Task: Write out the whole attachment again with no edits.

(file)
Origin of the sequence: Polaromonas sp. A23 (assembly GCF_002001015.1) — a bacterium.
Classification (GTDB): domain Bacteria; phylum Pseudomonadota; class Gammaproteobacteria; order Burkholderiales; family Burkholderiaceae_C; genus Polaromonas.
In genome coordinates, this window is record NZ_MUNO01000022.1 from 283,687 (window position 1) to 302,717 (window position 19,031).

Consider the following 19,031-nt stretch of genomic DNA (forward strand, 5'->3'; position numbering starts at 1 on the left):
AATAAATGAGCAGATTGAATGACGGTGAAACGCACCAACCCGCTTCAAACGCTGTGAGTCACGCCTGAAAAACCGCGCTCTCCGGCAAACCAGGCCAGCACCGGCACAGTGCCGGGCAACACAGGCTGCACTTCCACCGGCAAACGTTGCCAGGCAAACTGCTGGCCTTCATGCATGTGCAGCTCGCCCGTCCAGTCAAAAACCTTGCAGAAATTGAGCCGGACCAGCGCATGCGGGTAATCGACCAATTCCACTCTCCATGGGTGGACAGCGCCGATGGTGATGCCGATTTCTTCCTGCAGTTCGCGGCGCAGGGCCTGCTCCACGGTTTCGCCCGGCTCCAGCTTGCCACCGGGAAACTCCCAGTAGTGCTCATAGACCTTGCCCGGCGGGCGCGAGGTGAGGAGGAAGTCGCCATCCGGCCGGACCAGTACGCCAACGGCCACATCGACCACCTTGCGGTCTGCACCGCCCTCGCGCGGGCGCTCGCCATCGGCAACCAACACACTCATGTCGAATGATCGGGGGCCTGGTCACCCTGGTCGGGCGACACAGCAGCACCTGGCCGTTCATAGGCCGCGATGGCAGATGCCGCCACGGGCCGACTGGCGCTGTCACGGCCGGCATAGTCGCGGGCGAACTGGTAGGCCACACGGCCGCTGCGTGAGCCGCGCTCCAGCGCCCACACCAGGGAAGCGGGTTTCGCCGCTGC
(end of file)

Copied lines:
Origin of the sequence: Polaromonas sp. A23 (assembly GCF_002001015.1) — a bacterium.
Classification (GTDB): domain Bacteria; phylum Pseudomonadota; class Gammaproteobacteria; order Burkholderiales; family Burkholderiaceae_C; genus Polaromonas.
In genome coordinates, this window is record NZ_MUNO01000022.1 from 283,687 (window position 1) to 302,717 (window position 19,031).

Consider the following 19,031-nt stretch of genomic DNA (forward strand, 5'->3'; position numbering starts at 1 on the left):
AATAAATGAGCAGATTGAATGACGGTGAAACGCACCAACCCGCTTCAAACGCTGTGAGTCACGCCTGAAAAACCGCGCTCTCCGGCAAACCAGGCCAGCACCGGCACAGTGCCGGGCAACACAGGCTGCACTTCCACCGGCAAACGTTGCCAGGCAAACTGCTGGCCTTCATGCATGTGCAGCTCGCCCGTCCAGTCAAAAACCTTGCAGAAATTGAGCCGGACCAGCGCATGCGGGTAATCGACCAATTCCACTCTCCATGGGTGGACAGCGCCGATGGTGATGCCGATTTCTTCCTGCAGTTCGCGGCGCAGGGCCTGCTCCACGGTTTCGCCCGGCTCCAGCTTGCCACCGGGAAACTCCCAGTAGTGCTCATAGACCTTGCCCGGCGGGCGCGAGGTGAGGAGGAAGTCGCCATCCGGCCGGACCAGTACGCCAACGGCCACATCGACCACCTTGCGGTCTGCACCGCCCTCGCGCGGGCGCTCGCCATCGGCAACCAACACACTCATGTCGAATGATCGGGGGCCTGGTCACCCTGGTCGGGCGACACAGCAGCACCTGGCCGTTCATAGGCCGCGATGGCAGATGCCGCCACGGGCCGACTGGCGCTGTCACGGCCGGCATAGTCGCGGGCGAACTGGTAGGCCACACGGCCGCTGCGTGAGCCGCGCTCCAGCGCCCACACCAGGGAAGCGGGTTTCGCCGCTGC